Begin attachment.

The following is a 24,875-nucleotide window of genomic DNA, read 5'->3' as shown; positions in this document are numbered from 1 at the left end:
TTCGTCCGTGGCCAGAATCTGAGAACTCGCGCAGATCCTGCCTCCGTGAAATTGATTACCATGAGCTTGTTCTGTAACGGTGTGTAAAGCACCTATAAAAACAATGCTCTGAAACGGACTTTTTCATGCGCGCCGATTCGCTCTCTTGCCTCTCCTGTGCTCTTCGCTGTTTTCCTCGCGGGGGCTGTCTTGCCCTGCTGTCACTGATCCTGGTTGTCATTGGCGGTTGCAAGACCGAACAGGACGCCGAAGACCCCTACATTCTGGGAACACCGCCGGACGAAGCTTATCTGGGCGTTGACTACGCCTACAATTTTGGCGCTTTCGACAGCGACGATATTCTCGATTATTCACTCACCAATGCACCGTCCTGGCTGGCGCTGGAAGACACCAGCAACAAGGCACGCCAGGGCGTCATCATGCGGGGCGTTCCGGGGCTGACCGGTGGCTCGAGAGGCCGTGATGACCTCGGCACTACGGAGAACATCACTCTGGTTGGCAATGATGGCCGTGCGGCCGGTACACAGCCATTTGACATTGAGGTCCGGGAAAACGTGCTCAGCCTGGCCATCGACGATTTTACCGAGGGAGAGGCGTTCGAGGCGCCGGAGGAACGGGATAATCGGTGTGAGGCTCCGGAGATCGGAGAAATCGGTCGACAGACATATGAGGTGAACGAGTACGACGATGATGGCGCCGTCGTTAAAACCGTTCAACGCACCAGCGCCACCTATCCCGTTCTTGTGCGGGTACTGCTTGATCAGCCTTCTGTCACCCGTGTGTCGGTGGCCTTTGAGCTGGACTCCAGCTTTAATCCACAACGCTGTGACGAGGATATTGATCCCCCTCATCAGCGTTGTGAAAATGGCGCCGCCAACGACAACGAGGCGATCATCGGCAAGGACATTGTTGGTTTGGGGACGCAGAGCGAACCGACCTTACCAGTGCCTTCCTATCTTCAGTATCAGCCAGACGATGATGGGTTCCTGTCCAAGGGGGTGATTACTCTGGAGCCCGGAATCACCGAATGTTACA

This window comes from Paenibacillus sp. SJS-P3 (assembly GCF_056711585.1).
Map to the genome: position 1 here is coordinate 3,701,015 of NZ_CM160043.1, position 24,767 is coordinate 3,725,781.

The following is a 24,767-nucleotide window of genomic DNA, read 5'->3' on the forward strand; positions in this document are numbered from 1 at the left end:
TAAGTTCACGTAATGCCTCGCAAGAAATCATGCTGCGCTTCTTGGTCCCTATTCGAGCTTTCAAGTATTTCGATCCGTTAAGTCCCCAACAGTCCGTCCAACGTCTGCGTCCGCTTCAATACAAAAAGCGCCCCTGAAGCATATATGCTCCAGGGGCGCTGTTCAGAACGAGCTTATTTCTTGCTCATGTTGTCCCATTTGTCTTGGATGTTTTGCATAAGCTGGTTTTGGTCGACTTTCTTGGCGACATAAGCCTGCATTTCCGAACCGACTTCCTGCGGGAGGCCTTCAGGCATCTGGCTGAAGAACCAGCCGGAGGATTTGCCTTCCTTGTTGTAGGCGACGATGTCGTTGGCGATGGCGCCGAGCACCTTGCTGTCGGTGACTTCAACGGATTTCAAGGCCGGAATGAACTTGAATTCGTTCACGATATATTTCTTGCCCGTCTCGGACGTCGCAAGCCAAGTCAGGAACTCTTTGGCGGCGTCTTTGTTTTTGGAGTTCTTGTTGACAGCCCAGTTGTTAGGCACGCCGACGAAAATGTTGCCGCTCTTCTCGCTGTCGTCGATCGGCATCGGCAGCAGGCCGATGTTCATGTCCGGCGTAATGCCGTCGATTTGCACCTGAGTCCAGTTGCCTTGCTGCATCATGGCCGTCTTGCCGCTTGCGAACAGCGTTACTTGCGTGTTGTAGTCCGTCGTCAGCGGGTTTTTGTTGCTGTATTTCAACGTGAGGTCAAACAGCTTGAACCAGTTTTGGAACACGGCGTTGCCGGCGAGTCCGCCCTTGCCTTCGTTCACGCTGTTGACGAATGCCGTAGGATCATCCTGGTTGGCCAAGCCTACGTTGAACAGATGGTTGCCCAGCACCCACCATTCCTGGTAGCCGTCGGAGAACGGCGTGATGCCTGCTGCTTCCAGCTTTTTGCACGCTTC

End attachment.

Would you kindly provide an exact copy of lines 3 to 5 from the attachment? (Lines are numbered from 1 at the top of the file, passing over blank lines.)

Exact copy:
This window comes from Paenibacillus sp. SJS-P3 (assembly GCF_056711585.1).
Map to the genome: position 1 here is coordinate 3,701,015 of NZ_CM160043.1, position 24,767 is coordinate 3,725,781.

The following is a 24,767-nucleotide window of genomic DNA, read 5'->3' on the forward strand; positions in this document are numbered from 1 at the left end: